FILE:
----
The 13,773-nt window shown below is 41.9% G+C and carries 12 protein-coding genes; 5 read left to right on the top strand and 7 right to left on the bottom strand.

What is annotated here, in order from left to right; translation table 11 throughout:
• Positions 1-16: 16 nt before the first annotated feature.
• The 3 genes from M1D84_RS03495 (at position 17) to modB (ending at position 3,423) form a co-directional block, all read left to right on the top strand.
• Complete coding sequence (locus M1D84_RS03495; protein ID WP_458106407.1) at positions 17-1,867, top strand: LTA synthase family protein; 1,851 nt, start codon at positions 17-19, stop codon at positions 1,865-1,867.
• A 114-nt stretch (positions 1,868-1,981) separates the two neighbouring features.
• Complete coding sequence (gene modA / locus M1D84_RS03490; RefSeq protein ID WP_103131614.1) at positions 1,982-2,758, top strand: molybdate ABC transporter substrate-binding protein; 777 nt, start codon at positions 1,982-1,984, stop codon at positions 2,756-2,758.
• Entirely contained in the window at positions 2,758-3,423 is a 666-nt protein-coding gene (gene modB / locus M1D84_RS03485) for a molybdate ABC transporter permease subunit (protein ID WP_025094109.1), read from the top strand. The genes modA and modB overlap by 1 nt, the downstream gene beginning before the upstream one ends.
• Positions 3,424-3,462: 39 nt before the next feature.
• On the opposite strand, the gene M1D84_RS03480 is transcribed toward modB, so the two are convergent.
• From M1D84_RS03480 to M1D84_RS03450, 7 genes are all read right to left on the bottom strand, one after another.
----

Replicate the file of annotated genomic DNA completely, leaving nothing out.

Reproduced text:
The 13,773-nt window shown below is 41.9% G+C and carries 12 protein-coding genes; 5 read left to right on the top strand and 7 right to left on the bottom strand.

What is annotated here, in order from left to right; translation table 11 throughout:
• Positions 1-16: 16 nt before the first annotated feature.
• The 3 genes from M1D84_RS03495 (at position 17) to modB (ending at position 3,423) form a co-directional block, all read left to right on the top strand.
• Complete coding sequence (locus M1D84_RS03495; protein ID WP_458106407.1) at positions 17-1,867, top strand: LTA synthase family protein; 1,851 nt, start codon at positions 17-19, stop codon at positions 1,865-1,867.
• A 114-nt stretch (positions 1,868-1,981) separates the two neighbouring features.
• Complete coding sequence (gene modA / locus M1D84_RS03490; RefSeq protein ID WP_103131614.1) at positions 1,982-2,758, top strand: molybdate ABC transporter substrate-binding protein; 777 nt, start codon at positions 1,982-1,984, stop codon at positions 2,756-2,758.
• Entirely contained in the window at positions 2,758-3,423 is a 666-nt protein-coding gene (gene modB / locus M1D84_RS03485) for a molybdate ABC transporter permease subunit (protein ID WP_025094109.1), read from the top strand. The genes modA and modB overlap by 1 nt, the downstream gene beginning before the upstream one ends.
• Positions 3,424-3,462: 39 nt before the next feature.
• On the opposite strand, the gene M1D84_RS03480 is transcribed toward modB, so the two are convergent.
• From M1D84_RS03480 to M1D84_RS03450, 7 genes are all read right to left on the bottom strand, one after another.